During a warrant search of Cureton's home later in the day on January 7, law enforcement agents found inside Cureton's wallet one of the marked bills that agents had given to the confidential informant on December 31, 2009 to buy crack cocaine from Cureton. The second controlled buy had taken place in Bosley's apartment, and officers recovered from Bosley's ceiling tiles two pistols in a plastic bag, ammunition, and an electronic scale that Bosley said Cureton had hidden there. Cureton's fingerprints were found on the bag containing the pistols and also on the scale.

In the second case, Cureton faced charges of interstate communication of a ransom request, attempted extortion, and two counts of possession of a firearm in furtherance of a crime of violence for events on June 14, 2010. Two days earlier, on June 12, a man named Eddie Sakosko had approximately $9, 800 in cash on him from the recent sale of his home. Sakosko, Jeffrey Day, and a few other friends decided to use some of the money to buy crack cocaine. Day called Cureton, and Cureton delivered drugs to the group. The friends smoked all the crack cocaine and wanted more, so they called Cureton again, and Cureton returned. This time, after Cureton, Day, and Sakosko went into a garage, Cureton pulled out a gun and demanded money from Sakosko. At one point, Sakosko tried to get the gun away from Cureton, and the gun discharged. (No one was injured.) Cureton left with $9, 500 of Sakosko's cash, and Day and his associates called the police and reported the robbery.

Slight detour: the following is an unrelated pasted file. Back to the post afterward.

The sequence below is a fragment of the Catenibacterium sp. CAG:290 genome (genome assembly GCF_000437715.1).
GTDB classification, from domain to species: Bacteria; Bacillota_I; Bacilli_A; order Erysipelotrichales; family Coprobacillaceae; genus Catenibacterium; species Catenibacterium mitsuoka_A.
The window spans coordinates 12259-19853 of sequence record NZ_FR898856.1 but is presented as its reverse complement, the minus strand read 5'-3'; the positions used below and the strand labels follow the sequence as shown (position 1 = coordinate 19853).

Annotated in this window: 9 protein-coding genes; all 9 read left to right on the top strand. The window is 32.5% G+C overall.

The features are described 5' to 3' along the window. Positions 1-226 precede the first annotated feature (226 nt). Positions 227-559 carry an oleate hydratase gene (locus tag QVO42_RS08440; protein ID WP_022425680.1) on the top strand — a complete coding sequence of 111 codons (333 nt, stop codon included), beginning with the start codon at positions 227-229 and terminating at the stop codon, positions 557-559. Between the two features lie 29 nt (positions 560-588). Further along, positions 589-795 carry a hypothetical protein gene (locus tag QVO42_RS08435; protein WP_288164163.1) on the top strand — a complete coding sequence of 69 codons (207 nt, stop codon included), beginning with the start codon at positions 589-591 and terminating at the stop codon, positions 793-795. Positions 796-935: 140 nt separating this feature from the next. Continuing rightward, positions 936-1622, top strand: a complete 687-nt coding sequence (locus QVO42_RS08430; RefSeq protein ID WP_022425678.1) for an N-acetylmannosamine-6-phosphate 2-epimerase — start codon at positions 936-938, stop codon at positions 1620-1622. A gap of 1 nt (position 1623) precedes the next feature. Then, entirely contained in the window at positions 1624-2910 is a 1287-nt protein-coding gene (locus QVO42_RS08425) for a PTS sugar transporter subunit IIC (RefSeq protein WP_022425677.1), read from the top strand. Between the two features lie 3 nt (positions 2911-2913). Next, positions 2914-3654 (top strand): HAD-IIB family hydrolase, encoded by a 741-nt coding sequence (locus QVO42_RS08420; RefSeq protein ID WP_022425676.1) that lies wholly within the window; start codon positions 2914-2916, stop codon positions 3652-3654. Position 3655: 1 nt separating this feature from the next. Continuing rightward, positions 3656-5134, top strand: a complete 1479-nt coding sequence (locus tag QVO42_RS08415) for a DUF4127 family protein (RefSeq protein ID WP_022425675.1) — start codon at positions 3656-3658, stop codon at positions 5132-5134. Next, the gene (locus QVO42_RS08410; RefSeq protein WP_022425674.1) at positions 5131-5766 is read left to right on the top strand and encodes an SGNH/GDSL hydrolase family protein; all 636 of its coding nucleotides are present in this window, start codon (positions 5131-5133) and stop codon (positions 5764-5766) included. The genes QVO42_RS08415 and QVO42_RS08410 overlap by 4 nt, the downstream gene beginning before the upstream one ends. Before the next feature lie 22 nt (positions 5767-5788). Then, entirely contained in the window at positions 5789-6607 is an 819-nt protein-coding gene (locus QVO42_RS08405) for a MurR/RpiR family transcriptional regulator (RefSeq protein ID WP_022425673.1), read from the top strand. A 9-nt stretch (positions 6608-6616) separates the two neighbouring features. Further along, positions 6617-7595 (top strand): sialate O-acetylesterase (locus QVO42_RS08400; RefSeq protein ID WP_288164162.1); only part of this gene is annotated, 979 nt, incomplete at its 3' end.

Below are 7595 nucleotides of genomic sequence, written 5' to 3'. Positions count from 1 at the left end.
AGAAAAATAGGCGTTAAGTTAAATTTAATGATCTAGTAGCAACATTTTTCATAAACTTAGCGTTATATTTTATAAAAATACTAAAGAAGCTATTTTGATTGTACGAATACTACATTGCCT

Two days later, Cureton and his wife LaQuita Cureton (we will refer to her by her first name for convenience) left the apartment they shared with eighteen-year-old Ashley Lawrence and her boyfriend, Demetrius Anderson, who was also LaQuita's brother. A short time later, the police arrived looking for Cureton. Anderson talked to LaQuita on the phone after the police left, and she relayed that she and Cureton wanted cash and LaQuita's puppy brought to them. It was decided on the phone that having Lawrence bring the money to them would be less suspicious because the police had seen Anderson. Anderson then directed Lawrence to bring $9, 000 in cash that was hidden in the freezer to Cureton and LaQuita in a nearby park. He also told Lawrence to bring the puppy.

Lawrence testified at trial that she put the money in a newspaper, which she put inside a plastic bag, and that she then carried both the package and LaQuita's puppy toward the park. Lawrence said she dropped the newspaper several times as she attempted to also hold the dog and at some point realized the money was missing. When she noticed that the money was gone, she said she called LaQuita right away and told her what had happened. As Lawrence was retracing her steps looking for the cash, Cureton arrived in a friend's car and demanded to know where the money was, saying to her that he "shot a motherf'er in the head for the money." He ordered Lawrence to get in the car, and they went to a friend's house. Inside, in the basement, Cureton screamed at Lawrence, punched her, threatened her, and questioned her about where the money was. Cureton eventually acquiesced to her request for a chance to find the money. Anderson and LaQuita picked up Lawrence and drove her to retrace her steps, but the search was unsuccessful.